Saturday, February 28, 2009

Roubini : Why the US should just nationalize the banks!

Yesterday nervousness again in the financial markets around the world - worries aplenty. Besides the recession, there is this perpetual worry of bank nationalisation and the shock of watching Citibank stock drop 20% or 30% a day, has a way of shaking confidence.

I was watching this video of Roubini [Link] and there is this thing he said that is quite surprising. Citibank & Bank of America's stock has fallen so much that if both these components of the DOW are completely wiped out by nationalisation, it will only take 50points off the DOW - that is less than 0.8%. One thing they can do is remove these from the index and replace them with other stocks.

Nationalisation is actually becoming no big deal except for the overly optimistic shareholders who keep clinging on to these stocks as they fall. But these stocks are simply going to just fall until there is no choice but for the US govt to takeover clean them up and release them to the market. Even if they don't do that, the US govt has to inject cash and dilute existing shareholders. There are many problems with Citi and BoA, just yesterday the BoA released an SEC statement to say that its loan portforlio is overvalued by US$44B[Link] (i.e. it is worth $44B less than carried in the books) - the capitalisation of BoA is only US$19B!

GIC should get out of these stocks. They are too risky for Singaporeans' hardearned money and the risk of a complete wipeout is not insignificant. It would have been simpler if they had simply admitted that it was a mistake investing in these bad banks and proceeded to correct those mistakes. Instead they insisted that they had made no mistakes and these are long term investments that are to be kept for 20 or 30 years. If these banks go down, they will lose credibility....why should we ever trust them with our money?!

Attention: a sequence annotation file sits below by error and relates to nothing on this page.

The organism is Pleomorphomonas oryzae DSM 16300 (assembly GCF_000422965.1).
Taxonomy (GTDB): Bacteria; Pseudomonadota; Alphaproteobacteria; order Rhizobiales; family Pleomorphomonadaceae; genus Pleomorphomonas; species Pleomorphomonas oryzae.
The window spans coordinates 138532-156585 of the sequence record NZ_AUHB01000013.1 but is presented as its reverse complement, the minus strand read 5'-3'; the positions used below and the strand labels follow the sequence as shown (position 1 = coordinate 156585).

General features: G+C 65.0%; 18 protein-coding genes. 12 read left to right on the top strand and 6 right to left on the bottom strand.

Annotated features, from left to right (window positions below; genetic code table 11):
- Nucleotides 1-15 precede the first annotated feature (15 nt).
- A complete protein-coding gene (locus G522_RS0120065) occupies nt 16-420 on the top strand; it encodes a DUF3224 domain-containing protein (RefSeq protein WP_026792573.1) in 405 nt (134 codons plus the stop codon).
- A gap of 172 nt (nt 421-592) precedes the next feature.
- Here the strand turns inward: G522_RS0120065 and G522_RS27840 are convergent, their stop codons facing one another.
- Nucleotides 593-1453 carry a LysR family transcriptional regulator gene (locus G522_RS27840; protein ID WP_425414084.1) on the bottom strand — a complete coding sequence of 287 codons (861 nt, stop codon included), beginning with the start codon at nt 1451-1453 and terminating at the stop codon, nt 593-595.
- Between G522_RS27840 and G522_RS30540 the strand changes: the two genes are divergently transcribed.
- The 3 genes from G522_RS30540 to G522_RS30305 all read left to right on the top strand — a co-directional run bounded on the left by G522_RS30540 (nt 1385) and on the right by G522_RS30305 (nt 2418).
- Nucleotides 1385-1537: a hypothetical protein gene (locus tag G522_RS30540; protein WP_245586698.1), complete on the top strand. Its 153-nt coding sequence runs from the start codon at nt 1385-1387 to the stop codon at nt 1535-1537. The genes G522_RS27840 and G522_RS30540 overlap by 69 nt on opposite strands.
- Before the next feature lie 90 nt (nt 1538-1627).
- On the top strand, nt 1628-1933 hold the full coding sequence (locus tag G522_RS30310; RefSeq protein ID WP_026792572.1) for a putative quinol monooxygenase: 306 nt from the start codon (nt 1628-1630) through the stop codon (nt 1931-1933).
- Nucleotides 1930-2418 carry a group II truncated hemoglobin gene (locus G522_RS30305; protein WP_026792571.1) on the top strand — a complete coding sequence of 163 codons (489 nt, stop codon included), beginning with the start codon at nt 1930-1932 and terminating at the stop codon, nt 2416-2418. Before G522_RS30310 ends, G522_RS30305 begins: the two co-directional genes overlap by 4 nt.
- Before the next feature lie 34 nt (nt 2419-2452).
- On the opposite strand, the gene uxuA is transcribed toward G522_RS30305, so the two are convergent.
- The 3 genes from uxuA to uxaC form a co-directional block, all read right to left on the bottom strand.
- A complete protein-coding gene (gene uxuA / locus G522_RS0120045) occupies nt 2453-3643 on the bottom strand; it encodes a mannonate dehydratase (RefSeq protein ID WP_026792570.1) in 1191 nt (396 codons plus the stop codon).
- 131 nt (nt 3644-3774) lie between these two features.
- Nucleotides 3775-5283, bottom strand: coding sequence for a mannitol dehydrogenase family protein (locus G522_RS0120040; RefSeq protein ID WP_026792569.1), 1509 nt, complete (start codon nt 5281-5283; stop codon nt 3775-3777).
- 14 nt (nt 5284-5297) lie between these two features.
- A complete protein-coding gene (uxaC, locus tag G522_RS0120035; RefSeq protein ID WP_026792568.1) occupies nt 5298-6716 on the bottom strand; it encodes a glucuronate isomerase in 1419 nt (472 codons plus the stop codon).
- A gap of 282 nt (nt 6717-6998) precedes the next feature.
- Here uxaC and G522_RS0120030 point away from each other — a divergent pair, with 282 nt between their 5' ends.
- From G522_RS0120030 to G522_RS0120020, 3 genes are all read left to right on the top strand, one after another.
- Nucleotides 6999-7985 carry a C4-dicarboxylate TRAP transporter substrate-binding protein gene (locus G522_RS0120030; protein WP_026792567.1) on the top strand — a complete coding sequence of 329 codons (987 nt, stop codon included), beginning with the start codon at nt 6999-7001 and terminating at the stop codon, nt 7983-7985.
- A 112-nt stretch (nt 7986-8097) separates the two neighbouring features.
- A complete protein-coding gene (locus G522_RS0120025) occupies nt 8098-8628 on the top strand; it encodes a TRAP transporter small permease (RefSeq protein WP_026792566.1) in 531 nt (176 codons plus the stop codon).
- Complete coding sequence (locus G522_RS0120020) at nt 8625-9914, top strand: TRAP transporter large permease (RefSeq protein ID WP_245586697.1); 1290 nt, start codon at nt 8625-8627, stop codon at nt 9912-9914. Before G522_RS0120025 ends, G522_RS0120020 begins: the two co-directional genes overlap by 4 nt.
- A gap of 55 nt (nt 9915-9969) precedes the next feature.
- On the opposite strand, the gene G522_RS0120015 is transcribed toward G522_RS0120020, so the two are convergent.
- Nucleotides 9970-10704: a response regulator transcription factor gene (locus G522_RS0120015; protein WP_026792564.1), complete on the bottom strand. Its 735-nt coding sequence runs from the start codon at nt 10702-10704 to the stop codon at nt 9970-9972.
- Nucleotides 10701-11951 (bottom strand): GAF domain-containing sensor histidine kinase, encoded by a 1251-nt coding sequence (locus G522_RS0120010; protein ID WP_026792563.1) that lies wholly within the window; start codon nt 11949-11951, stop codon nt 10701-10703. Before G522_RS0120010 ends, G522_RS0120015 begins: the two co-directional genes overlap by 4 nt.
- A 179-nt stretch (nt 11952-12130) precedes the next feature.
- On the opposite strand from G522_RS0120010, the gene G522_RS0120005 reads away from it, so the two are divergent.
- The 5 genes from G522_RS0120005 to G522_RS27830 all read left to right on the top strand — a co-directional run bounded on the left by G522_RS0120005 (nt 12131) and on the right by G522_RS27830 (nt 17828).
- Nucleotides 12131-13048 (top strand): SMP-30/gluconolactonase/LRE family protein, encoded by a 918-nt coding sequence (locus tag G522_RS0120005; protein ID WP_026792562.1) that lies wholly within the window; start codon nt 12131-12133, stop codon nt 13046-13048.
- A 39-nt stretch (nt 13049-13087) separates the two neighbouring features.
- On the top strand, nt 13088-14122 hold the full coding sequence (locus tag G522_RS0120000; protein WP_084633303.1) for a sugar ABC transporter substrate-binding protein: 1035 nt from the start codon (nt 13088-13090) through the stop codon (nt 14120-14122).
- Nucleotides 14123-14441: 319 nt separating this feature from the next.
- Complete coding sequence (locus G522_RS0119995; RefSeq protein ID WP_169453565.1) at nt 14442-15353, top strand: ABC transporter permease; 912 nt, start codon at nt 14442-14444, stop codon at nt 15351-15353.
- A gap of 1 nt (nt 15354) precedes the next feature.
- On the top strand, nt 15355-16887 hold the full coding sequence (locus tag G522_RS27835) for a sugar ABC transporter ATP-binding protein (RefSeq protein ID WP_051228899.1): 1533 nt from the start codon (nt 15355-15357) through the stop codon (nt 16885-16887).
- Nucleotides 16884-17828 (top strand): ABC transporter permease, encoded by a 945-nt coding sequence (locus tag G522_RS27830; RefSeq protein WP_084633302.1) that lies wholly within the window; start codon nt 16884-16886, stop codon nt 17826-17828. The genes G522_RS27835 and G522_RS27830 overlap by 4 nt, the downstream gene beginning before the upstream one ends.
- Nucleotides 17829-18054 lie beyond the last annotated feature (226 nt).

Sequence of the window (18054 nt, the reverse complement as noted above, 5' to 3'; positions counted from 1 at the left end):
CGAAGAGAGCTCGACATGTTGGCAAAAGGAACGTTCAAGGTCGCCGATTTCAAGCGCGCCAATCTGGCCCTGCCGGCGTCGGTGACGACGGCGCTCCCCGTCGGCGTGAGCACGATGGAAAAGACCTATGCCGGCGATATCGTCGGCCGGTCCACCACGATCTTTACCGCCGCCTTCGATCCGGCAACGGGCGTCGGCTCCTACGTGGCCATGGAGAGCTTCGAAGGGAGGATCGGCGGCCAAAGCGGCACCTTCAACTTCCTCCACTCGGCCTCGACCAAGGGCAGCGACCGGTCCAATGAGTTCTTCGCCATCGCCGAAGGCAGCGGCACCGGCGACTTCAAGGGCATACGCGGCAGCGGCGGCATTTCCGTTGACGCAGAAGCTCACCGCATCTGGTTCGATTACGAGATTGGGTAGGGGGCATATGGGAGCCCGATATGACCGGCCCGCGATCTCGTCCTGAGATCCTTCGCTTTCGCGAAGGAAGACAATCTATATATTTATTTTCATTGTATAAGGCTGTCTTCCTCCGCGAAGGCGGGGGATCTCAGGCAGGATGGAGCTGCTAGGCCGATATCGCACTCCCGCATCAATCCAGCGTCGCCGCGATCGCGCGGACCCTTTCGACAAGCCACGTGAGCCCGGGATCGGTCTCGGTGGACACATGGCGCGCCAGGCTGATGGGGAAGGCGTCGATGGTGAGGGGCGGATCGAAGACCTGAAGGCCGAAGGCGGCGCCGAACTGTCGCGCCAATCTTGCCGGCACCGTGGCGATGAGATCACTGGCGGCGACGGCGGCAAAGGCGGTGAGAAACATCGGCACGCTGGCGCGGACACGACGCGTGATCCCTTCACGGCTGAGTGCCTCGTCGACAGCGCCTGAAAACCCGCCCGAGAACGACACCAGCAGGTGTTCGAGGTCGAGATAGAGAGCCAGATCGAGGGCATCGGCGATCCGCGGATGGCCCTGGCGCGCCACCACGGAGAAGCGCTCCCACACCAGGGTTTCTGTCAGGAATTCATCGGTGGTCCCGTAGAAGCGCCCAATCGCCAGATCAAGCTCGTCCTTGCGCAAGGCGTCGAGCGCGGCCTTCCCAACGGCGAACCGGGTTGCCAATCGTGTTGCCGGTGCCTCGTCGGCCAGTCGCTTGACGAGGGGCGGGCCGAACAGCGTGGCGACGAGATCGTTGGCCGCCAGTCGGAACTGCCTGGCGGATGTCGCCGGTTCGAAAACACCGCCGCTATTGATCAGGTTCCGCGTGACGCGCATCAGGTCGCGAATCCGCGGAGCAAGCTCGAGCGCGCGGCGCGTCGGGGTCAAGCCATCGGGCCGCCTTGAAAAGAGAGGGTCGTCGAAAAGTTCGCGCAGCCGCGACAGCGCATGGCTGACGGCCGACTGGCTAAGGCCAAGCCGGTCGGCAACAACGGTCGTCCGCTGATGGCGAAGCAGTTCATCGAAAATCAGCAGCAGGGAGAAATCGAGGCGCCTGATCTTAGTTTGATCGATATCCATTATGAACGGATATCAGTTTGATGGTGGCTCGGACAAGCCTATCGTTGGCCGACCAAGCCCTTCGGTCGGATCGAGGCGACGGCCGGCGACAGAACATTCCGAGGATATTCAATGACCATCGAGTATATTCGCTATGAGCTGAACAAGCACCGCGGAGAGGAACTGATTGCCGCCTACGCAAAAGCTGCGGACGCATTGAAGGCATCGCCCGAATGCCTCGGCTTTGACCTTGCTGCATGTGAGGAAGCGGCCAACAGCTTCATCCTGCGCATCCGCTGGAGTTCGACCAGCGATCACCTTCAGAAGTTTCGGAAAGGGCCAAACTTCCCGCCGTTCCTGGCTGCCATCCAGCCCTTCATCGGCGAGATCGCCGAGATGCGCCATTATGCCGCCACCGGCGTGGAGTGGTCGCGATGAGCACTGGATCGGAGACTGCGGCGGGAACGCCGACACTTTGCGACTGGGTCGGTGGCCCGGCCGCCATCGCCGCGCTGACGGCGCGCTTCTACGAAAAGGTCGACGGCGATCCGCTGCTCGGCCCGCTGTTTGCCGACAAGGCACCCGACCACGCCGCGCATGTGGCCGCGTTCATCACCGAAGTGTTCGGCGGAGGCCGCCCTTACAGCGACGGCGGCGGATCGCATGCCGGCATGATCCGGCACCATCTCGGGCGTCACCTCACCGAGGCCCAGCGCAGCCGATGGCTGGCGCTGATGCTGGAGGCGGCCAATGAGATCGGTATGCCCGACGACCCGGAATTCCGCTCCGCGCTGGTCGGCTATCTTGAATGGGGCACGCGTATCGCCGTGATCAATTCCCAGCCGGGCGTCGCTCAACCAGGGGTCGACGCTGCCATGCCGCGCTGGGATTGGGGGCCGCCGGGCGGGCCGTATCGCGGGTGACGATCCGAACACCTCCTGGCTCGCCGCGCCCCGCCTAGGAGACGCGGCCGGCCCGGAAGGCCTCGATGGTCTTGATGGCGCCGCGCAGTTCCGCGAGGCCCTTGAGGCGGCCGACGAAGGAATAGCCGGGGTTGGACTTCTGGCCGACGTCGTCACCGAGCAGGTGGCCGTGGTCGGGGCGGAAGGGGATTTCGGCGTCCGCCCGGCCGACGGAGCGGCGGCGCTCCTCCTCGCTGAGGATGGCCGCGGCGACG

Onlooker said...

"If these banks go down, they will lose credibility....why should we ever trust them with our money?"
Because we must contribute to the tontine money fun by LAW.
And the "Elites" are not that bright even if they think they are.
BTW where is the elder stateman Adviser for Citigroup when they need him?

Anonymous said...

imho, they have already lost all credibility when it comes to investing our hard-earned money!

accountability!!! heads should roll!

Taishan said...

....why should we ever trust them with our money?"

Most apt.
We shouldn't trust with our money nor our well being nor anything at all.
When power gets into their head compassion runs out.

Anonymous said...

The first step towards cutting loss is the admission that their judgements and decisions were off course in the first place.

Now, they are still insisting it was the most well judged long term investment decision and everyone else is just plain wrong.

So, how can they get out of these stocks if they believe they made the right decision?

Lost Citizen

Anonymous said...

Two priests and a rabbi were discussing what portion of the weekly collection they kept for themselves. The first priest explained that he drew a circle on the ground, stepped a few paces back and pitched the money towards the circle. What landed in the circle he kept and what landed outside the circle god kept.

The second priest claimed that his method was almost the same,except that what landed outside the circle went to the priestand the money that landed inside the circle God kept.

The rabbi said, "I've got you both beat. I throw the money into the air and what god wants, God takes."

a kind of chicken said...

let me add to what lucky is saying. according to Krugman (google his new york times articles) many of the us banks have more debt than assets. ie are worthless.

any share holder value currently present is based on the hope than the us govt will gift money to the banks.

what our dear govt is doing is betting a few billion dollars that the US govt will make such a gift.

if the money offered by the US govt is not a gift, we will be totally wiped out.